Organizing Resources, Making Connections: The Social Tech Census

The Social Tech Census (STC) aims to connect advocates with the tools they need to integrate technology into their work. The STC lists organisations, tools, and resources that can be found online on a digital indexing platform, allowing for a fast and easy way to find relevant resources and organise them for optimal use.

How does it work?

Once on their website, users can use the STC to search for a resource depending on their needs and location. Resources are organised by type (“organisations,” “tools,” “events,” etc.), issues (“technology,” “health,” “gender,” “disaster relief,” etc), audience (“entrepreneurs,” “youth,” “women,” etc.) and global location.

For example: looking for a manual that will help you improve your blogging and programming skills… in Arabic? Enter a few search criteria (“guides and manuals,” “software,” “Arabic”) and you get the organisations Arab Eyes and RTL this.

Once the user finds an organisation, resource, or project of interest, they can then select it and add it to a personalised list of “reports,” or simplified information about each resource. This can then be exported as a pdf, creating  a sharable list of all resources and contact information.

“We’re committed to enhancing the work of others”

The engine room notes on their website that they work to help others work – and this is essentially why they got started.

Following the ousting of president Hosni Mubarak, the Tahrir Data Project was launched in 2011 to gather information on how individuals participating in the Egyptian revolution used media. It was (and is) an ongoing effort to provide data which can support a discussion on how media plays a role in the Egyptian revolution.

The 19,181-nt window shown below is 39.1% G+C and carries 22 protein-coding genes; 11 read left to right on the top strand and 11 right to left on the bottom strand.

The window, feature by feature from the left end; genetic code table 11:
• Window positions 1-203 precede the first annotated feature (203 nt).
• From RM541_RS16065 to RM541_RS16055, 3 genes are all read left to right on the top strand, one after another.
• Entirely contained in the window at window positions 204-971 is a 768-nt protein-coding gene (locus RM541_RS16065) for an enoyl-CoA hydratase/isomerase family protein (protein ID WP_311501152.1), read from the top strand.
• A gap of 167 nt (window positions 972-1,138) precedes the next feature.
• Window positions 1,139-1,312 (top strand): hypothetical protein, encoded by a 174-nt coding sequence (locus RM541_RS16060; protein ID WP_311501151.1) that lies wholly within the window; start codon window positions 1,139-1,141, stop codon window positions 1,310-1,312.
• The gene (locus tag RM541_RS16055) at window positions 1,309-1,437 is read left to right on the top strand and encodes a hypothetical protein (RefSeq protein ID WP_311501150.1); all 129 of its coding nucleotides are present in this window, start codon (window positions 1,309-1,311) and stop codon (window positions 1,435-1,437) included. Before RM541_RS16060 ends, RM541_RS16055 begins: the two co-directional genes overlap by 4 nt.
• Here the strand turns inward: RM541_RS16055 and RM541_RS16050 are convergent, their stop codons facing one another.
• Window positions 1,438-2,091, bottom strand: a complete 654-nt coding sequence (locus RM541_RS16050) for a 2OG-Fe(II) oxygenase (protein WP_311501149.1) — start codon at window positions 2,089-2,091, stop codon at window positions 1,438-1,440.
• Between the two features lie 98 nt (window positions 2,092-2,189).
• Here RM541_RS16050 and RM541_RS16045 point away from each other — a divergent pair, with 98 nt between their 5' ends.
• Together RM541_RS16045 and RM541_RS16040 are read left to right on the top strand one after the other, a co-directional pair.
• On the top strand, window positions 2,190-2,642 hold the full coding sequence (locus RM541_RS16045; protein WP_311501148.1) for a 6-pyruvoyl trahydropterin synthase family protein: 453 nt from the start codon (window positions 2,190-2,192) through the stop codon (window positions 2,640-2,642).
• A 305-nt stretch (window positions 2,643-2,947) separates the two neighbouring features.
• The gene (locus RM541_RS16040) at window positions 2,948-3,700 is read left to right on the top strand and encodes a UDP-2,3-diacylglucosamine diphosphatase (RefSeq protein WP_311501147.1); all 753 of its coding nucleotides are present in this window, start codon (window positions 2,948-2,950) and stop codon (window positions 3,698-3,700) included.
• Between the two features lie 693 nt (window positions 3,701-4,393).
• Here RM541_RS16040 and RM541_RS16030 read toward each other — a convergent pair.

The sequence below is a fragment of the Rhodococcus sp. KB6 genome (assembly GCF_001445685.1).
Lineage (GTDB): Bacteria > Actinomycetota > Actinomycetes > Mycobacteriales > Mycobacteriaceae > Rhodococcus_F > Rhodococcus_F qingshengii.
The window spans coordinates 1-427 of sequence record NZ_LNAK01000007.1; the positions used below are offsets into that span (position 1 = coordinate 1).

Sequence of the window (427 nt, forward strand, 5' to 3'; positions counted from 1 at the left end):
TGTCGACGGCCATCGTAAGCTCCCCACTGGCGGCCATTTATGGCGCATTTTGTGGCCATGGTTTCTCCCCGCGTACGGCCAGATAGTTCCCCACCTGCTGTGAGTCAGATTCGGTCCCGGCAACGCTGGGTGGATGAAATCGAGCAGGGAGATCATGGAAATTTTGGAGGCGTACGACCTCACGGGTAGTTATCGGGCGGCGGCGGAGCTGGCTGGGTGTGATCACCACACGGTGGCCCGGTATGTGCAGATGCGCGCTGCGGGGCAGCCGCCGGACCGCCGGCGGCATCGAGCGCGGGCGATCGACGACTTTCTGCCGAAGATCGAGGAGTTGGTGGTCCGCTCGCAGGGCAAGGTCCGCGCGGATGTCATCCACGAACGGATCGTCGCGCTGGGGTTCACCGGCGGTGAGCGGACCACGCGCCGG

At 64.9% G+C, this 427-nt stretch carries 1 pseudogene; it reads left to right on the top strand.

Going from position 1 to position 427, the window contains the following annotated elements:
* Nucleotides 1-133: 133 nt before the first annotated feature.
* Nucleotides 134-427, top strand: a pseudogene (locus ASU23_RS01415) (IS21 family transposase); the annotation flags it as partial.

Susannah Vila, co-founder of the engine room, noted that this project showed a gap between advocates looking to integrate technology into their work and people with the resources to assist them in doing so. In order to understand more about this gap, and to work towards closing it, the group started “mapping the existing ecosystem of resources.” That in turn became the Social Tech Census.

engineroomlogoThe STC says: “We know our networks well enough, but they are always growing (fast), and we know there is a lot more out there. At bottom, it’s challenging to support collaboration between support organizations and our on-the-ground advocacy partners without a resource like this, so we decided to put it together.”

How can you join in?

You can not only use their database, but you can add your own resource or organisation to the STC. After they have verified your information and entered it into their database, the group will list the resource on their website.



Join the conversation

Authors, please log in »


  • All comments are reviewed by a moderator. Do not submit your comment more than once or it may be identified as spam.
  • Please treat others with respect. Comments containing hate speech, obscenity, and personal attacks will not be approved.